Friday, September 20, 2019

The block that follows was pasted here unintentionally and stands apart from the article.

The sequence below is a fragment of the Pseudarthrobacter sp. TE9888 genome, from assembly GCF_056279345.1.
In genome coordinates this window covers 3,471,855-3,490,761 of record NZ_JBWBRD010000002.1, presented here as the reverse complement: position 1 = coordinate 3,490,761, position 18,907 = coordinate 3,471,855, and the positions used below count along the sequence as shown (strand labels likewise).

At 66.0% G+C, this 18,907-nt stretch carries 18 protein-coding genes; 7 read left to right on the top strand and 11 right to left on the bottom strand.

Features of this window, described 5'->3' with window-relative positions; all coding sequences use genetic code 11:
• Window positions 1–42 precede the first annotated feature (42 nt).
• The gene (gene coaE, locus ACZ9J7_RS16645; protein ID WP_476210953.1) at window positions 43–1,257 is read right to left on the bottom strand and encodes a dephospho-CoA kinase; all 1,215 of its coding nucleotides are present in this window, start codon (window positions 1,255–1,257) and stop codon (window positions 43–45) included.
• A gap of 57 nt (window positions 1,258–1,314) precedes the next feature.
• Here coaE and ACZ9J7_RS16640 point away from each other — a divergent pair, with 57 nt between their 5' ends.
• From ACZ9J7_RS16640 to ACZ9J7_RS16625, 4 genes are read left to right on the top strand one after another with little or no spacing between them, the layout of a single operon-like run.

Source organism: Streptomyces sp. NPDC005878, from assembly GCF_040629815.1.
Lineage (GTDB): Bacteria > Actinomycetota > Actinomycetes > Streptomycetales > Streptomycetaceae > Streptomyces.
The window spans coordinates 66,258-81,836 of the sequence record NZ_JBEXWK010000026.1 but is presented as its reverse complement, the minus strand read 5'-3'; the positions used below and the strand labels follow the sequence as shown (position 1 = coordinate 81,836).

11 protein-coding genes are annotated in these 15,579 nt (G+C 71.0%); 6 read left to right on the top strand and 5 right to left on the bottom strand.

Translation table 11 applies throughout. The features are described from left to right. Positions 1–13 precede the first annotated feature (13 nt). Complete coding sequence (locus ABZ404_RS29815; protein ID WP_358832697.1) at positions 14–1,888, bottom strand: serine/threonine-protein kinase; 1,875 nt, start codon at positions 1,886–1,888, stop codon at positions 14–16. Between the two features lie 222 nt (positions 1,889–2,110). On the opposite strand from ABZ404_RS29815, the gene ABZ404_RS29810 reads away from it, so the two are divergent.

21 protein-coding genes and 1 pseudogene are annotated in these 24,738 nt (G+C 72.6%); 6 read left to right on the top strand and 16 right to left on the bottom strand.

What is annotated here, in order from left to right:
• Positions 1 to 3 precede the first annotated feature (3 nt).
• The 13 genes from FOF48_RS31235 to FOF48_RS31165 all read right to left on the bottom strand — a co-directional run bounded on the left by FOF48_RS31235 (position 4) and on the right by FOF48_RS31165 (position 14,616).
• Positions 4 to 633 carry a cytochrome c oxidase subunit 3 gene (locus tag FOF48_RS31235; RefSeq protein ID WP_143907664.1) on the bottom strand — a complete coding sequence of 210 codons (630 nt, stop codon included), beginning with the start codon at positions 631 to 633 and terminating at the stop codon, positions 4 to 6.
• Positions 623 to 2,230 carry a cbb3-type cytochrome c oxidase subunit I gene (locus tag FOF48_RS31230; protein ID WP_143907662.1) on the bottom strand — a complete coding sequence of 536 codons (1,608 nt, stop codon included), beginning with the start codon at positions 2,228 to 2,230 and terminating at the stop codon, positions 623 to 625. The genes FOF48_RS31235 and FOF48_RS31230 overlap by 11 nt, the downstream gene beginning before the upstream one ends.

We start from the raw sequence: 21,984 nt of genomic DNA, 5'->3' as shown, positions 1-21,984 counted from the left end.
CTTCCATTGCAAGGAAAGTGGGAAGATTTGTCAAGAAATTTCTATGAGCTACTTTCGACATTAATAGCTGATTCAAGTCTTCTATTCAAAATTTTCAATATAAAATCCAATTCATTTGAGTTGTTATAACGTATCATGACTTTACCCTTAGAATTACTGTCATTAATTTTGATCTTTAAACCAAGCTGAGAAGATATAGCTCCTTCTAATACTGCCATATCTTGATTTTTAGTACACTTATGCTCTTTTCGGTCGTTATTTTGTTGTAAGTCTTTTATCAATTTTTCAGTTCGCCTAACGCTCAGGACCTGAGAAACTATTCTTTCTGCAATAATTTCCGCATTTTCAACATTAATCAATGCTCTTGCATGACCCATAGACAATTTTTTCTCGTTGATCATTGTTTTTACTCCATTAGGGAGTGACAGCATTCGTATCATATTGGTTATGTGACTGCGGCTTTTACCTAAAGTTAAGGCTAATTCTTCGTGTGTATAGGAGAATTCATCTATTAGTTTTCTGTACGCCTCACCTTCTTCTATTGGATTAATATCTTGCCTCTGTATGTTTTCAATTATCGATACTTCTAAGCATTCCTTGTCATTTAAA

Calculation of Body Surface Area (BSA) for Blood Volume